The Olympics in China: a moment for pride – and world scrutiny
Chinese officials are treating the Games as proud confirmation of their country's emergence as a global force to be reckoned with.
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But if the authorities are good at the hardware, they are not so good at the software, say longtime residents. There are reasons to wonder how well they will handle visitors and the sorts of problems they will pose. This is not a society where ordinary people are encouraged to spontaneously take the initiative to solve a difficulty, which is what Olympic volunteers normally do at the Games to iron out local wrinkles.Skip to next paragraph
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Tourists might also suffer from sticker shock: Some hoteliers are planning to increase their room rates by as much as 1,000 percent during the Games. A spokeswoman for the Beijing Olympic Games Organizing Committee (BOCOG) says customers should haggle to avoid "exorbitant" rates.
Perhaps the most worrisome problem Olympic organizers face is air quality. By taking cars off the roads, closing factories, and halting all construction work, the government hopes to improve Beijing's notorious pollution. But IOC officials have said they will consider postponing athletic events if the air is too dirty on competition day. To the Chinese, that would represent a considerable loss of face.
How will China deal with threats of boycotts over issues such as Darfur?
Officially Beijing is ignoring them, except occasionally to dismiss them as inappropriate. But at the same time, "the Chinese government does not want any problems for their Games – they deeply want to avoid it," as John Lucas, a prominent Olympic historian puts it.
One of the results: Although protesters are keeping the public pressure on Beijing over Darfur, Western diplomats say China has in fact been helpful in pressuring the Sudanese government for the past year or so.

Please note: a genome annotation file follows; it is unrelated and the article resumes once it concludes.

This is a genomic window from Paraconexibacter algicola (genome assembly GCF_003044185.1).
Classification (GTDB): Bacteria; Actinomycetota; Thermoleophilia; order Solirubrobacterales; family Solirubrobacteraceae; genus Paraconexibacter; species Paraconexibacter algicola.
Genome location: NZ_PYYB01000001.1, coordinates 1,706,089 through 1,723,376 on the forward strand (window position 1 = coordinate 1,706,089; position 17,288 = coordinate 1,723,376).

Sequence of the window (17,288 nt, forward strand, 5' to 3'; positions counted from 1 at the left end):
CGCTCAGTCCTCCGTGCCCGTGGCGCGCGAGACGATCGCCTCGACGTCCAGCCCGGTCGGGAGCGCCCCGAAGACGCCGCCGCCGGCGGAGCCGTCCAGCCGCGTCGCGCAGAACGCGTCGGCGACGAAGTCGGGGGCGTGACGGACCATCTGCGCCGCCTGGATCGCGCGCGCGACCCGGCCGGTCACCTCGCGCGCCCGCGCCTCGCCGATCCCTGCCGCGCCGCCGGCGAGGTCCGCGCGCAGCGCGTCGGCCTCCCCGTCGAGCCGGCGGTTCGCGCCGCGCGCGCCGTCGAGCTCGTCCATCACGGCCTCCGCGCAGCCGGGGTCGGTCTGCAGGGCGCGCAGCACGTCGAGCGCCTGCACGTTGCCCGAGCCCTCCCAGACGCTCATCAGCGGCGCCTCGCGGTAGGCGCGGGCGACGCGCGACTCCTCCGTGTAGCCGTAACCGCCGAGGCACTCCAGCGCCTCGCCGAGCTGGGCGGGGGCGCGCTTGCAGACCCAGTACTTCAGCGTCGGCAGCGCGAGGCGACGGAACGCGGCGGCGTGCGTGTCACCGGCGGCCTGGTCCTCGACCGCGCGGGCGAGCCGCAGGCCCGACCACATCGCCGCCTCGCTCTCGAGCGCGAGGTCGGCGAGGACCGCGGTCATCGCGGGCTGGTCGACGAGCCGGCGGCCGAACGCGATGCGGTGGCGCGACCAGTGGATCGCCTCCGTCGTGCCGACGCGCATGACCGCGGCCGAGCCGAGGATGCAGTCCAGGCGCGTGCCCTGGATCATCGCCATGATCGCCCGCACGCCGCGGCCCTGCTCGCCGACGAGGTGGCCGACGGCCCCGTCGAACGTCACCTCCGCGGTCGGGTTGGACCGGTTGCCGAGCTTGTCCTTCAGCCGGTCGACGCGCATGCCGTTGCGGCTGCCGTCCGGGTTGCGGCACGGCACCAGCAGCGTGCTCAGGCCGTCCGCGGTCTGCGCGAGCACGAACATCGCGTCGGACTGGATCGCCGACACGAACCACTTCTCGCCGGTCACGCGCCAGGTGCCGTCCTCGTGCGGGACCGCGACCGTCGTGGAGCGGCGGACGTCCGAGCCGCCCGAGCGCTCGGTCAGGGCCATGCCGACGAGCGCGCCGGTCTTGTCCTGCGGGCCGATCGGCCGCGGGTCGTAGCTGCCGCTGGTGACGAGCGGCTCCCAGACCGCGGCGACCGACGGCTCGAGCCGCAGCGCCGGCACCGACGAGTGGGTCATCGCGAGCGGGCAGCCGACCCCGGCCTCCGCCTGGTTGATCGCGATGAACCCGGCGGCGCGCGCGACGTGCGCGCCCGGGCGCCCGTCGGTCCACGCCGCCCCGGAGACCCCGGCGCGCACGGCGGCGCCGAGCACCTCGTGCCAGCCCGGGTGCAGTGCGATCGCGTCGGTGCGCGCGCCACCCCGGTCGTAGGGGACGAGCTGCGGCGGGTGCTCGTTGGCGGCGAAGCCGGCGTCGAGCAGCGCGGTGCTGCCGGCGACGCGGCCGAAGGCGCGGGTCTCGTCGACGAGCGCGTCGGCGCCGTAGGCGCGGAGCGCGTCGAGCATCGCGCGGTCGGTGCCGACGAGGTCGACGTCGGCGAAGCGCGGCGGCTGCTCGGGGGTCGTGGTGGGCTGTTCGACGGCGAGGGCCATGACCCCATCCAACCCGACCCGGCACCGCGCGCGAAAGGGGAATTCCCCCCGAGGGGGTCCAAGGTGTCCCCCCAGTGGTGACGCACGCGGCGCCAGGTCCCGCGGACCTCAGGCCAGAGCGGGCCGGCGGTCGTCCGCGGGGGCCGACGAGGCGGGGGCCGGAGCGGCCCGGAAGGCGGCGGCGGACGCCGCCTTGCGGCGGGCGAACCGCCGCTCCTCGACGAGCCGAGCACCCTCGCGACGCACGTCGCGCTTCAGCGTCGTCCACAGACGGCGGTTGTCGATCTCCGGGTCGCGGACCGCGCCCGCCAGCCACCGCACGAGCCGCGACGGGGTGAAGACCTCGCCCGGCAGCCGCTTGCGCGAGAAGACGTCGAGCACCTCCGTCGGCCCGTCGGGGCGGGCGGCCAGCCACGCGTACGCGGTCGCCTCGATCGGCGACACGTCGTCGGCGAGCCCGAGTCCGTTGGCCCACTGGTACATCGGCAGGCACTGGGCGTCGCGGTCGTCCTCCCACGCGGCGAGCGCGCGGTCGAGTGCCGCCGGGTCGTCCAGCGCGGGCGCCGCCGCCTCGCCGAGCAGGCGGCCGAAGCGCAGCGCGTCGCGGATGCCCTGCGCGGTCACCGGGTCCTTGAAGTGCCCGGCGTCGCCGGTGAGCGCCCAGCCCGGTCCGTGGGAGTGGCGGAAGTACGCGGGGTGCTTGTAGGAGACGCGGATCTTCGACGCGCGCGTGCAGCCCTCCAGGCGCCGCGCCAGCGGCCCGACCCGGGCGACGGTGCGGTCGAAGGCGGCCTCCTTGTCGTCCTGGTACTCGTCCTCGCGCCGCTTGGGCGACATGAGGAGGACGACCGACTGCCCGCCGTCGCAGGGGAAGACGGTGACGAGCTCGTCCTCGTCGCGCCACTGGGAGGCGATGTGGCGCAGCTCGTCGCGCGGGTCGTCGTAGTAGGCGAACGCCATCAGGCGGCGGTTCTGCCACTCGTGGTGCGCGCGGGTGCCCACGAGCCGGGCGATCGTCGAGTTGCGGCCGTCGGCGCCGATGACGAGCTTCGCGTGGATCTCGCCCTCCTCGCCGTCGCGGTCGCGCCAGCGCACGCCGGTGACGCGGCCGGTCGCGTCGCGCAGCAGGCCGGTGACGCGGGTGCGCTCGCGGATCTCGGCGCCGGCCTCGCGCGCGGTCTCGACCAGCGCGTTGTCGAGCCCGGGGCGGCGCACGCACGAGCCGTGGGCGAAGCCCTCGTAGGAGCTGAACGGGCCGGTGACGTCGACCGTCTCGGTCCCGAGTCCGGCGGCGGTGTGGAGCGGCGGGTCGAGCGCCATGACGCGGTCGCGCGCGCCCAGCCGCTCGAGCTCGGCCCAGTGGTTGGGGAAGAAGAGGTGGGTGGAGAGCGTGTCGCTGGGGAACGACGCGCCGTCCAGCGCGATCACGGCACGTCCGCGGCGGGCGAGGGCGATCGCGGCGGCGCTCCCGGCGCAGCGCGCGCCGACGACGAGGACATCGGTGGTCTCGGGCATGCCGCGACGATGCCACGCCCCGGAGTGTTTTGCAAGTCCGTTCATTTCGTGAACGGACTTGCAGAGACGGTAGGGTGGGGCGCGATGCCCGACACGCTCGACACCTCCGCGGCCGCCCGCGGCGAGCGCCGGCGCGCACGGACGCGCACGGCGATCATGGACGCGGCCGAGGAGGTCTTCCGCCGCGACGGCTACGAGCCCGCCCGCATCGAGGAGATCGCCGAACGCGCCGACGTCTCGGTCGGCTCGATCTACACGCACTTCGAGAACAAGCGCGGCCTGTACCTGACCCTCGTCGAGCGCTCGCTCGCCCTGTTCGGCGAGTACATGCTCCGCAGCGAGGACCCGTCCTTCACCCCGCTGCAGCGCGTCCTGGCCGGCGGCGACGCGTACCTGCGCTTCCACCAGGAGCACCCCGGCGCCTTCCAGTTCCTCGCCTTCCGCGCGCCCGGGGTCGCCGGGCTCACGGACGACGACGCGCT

The authorities are confident that outright boycott campaigns will fizzle, and they are probably right. But they do not want China to be a pariah at Games time, which gives pressure groups some leverage. And there is nothing Beijing can do about the novel Olympics symbols that are springing up to highlight the repressive nature of the Chinese government – five rings of barbed wire in an Amnesty poster, five interlocking handcuffs in a campaign by Reporters Without Borders. [Editor's note: The original version misstated the name of Reporters Without Borders.]
How is the rest of the world viewing China's role as Olympics host?
China's international detractors and boosters alike are curious about how the Games will turn out in a country where so much of what is happening is unprecedented.
Many in the West are angry that China is being given a chance to burnish its international image without improving its human rights record. "The IOC ought to be using this opportunity to put pressure on the Chinese government ... but that hasn't happened," complains Robert Evans, a British Labour Party member of the European Parliament.
Especially in the United States, perceptions of China and the Games have been soured by the bad news about China that people are paying attention to because of the Games, such as recent food and toy-safety scandals, environmental disasters, or China's military buildup.
"It has gradually dawned on people that it is not all about a shiny new China," says Oded Shenkar, a China specialist at Ohio State University in Columbus.
At the same time, the Olympics are as symbolic to the outside world as they are to Beijing of China's regained status. However critical foreigners are, Mr. Jacques points out, "China is a rising power, and people don't want to be left out of the action."
Mark Rice-Oxley contributed reporting from London.